South Asia has seen fairly robust macroeconomic growth over the past 20 years, but the majority of people have not benefited much: 60 to 80% of the population still lives under the $2 per day poverty line. Women, disadvantaged castes, ethnic and religious minorities are systematically marginalized in terms of human development outcomes.
This persistent poverty, inequality and social exclusion alongside new political dynamics form the backdrop for social policy changes observed in many South Asian countries, beginning in India in 2004, and continuing into the early 2010s across Bangladesh, Maldives, Nepal, Pakistan and Sri Lanka.
Is there a common set of ideas and norms underlying development and welfare policy in South Asia? Is there a common political economy? Is a South Asian version of a developmental welfare state emerging?
In this seminar Gabriele Koehler will present highlights and insights from her recent book, co-edited with Deepta Chopra. There is good news—new forms of social policy in South Asia—but also many inherent structural faults and failures. The contours of a South Asian developmental welfare state might be creating opportunities to alter the social contract in a more progressive direction, but fall far short of their stated intent.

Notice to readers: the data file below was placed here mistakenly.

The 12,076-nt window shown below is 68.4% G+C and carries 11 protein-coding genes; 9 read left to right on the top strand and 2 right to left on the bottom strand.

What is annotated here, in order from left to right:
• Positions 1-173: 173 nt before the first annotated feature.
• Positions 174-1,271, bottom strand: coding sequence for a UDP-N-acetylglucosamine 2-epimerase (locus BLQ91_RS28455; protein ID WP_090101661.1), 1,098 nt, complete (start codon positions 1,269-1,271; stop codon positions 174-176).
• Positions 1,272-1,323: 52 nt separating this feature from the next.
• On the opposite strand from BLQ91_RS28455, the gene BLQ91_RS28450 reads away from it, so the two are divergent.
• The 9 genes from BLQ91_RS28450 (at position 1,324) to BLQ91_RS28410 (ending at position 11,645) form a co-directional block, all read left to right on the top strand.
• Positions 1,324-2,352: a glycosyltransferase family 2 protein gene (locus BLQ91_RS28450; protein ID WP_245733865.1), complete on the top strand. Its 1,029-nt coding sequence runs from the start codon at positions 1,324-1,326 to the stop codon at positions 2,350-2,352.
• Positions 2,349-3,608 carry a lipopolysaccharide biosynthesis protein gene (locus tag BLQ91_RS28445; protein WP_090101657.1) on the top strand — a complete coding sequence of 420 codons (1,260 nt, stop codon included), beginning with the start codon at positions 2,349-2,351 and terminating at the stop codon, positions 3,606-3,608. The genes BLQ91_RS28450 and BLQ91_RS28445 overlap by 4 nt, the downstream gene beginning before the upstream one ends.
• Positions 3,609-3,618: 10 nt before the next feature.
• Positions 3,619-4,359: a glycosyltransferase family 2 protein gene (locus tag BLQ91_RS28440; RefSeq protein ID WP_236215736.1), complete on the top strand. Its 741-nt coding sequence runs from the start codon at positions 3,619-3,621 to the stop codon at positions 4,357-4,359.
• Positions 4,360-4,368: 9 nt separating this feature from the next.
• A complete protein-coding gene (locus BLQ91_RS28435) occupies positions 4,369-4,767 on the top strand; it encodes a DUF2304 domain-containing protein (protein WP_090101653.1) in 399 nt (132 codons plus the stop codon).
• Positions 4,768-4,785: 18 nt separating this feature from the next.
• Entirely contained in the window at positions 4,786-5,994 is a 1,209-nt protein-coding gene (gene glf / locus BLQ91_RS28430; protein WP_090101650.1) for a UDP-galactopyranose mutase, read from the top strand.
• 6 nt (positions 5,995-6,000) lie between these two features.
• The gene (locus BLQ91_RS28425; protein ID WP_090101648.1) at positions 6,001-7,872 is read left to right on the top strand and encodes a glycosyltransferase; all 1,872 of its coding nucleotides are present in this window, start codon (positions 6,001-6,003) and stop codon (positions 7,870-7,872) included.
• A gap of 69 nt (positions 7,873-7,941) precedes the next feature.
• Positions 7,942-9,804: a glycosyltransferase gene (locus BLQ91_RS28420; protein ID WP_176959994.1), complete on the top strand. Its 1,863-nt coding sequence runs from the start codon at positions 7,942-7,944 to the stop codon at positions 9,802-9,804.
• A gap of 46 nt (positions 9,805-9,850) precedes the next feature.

The volume is the first to systematically compile, map and analyse policies across the South Asia region, in the areas of education, health, social protection and social inclusion. It relates them to processes and politics of change in the region. As such, the seminar will be of interest to both policy shapers and analysts of social and economic development.
"Fascinating reading for all those who still believe in the welfare state and perhaps a source of second thought for those who do not." — Michael Cichon, President, ICSW
Speaker: Gabriele Koehler, a macroeconomist, policy advisor, researcher and publicist, is a former senior development economist at the UN, and currently a visiting fellow at UNRISD.
Book reference: Gabriele Koehler and Deepta Chopra (eds.), Development and Welfare Policy in South Asia, Preface by Naila Kabeer, 248 pp, London: Routledge, 2014.
Photo by the Trinity Care Foundation via Flickr (CC BY-NC-ND 2.0)